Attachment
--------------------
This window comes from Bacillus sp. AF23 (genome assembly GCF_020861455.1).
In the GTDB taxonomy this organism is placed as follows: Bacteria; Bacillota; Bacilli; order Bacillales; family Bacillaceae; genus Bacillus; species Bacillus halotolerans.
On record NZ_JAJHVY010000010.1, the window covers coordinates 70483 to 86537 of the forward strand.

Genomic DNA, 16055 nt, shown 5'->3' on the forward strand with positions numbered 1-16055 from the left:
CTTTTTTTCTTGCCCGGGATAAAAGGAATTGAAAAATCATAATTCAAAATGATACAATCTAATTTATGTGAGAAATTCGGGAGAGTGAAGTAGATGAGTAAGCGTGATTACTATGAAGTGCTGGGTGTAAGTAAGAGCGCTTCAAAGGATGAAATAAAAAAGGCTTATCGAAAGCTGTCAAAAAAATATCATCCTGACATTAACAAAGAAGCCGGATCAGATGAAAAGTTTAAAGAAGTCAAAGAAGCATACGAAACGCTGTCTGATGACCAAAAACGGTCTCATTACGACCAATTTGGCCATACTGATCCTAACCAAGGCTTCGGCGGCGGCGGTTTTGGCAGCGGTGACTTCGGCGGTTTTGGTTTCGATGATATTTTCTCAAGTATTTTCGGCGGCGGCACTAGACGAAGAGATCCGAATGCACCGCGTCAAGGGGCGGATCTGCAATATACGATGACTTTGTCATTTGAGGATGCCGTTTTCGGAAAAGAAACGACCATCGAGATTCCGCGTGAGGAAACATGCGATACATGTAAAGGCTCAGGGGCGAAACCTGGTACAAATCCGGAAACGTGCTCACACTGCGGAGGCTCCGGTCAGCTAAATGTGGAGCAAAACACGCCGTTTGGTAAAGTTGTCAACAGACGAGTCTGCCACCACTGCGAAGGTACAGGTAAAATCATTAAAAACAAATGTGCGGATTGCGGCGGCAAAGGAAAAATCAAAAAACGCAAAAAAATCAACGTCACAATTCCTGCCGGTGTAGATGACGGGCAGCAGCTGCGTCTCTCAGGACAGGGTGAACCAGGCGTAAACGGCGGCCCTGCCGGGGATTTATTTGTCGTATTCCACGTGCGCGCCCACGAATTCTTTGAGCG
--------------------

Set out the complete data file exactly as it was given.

This window comes from Bacillus sp. AF23 (genome assembly GCF_020861455.1).
In the GTDB taxonomy this organism is placed as follows: Bacteria; Bacillota; Bacilli; order Bacillales; family Bacillaceae; genus Bacillus; species Bacillus halotolerans.
On record NZ_JAJHVY010000010.1, the window covers coordinates 70483 to 86537 of the forward strand.

Genomic DNA, 16055 nt, shown 5'->3' on the forward strand with positions numbered 1-16055 from the left:
CTTTTTTTCTTGCCCGGGATAAAAGGAATTGAAAAATCATAATTCAAAATGATACAATCTAATTTATGTGAGAAATTCGGGAGAGTGAAGTAGATGAGTAAGCGTGATTACTATGAAGTGCTGGGTGTAAGTAAGAGCGCTTCAAAGGATGAAATAAAAAAGGCTTATCGAAAGCTGTCAAAAAAATATCATCCTGACATTAACAAAGAAGCCGGATCAGATGAAAAGTTTAAAGAAGTCAAAGAAGCATACGAAACGCTGTCTGATGACCAAAAACGGTCTCATTACGACCAATTTGGCCATACTGATCCTAACCAAGGCTTCGGCGGCGGCGGTTTTGGCAGCGGTGACTTCGGCGGTTTTGGTTTCGATGATATTTTCTCAAGTATTTTCGGCGGCGGCACTAGACGAAGAGATCCGAATGCACCGCGTCAAGGGGCGGATCTGCAATATACGATGACTTTGTCATTTGAGGATGCCGTTTTCGGAAAAGAAACGACCATCGAGATTCCGCGTGAGGAAACATGCGATACATGTAAAGGCTCAGGGGCGAAACCTGGTACAAATCCGGAAACGTGCTCACACTGCGGAGGCTCCGGTCAGCTAAATGTGGAGCAAAACACGCCGTTTGGTAAAGTTGTCAACAGACGAGTCTGCCACCACTGCGAAGGTACAGGTAAAATCATTAAAAACAAATGTGCGGATTGCGGCGGCAAAGGAAAAATCAAAAAACGCAAAAAAATCAACGTCACAATTCCTGCCGGTGTAGATGACGGGCAGCAGCTGCGTCTCTCAGGACAGGGTGAACCAGGCGTAAACGGCGGCCCTGCCGGGGATTTATTTGTCGTATTCCACGTGCGCGCCCACGAATTCTTTGAGCG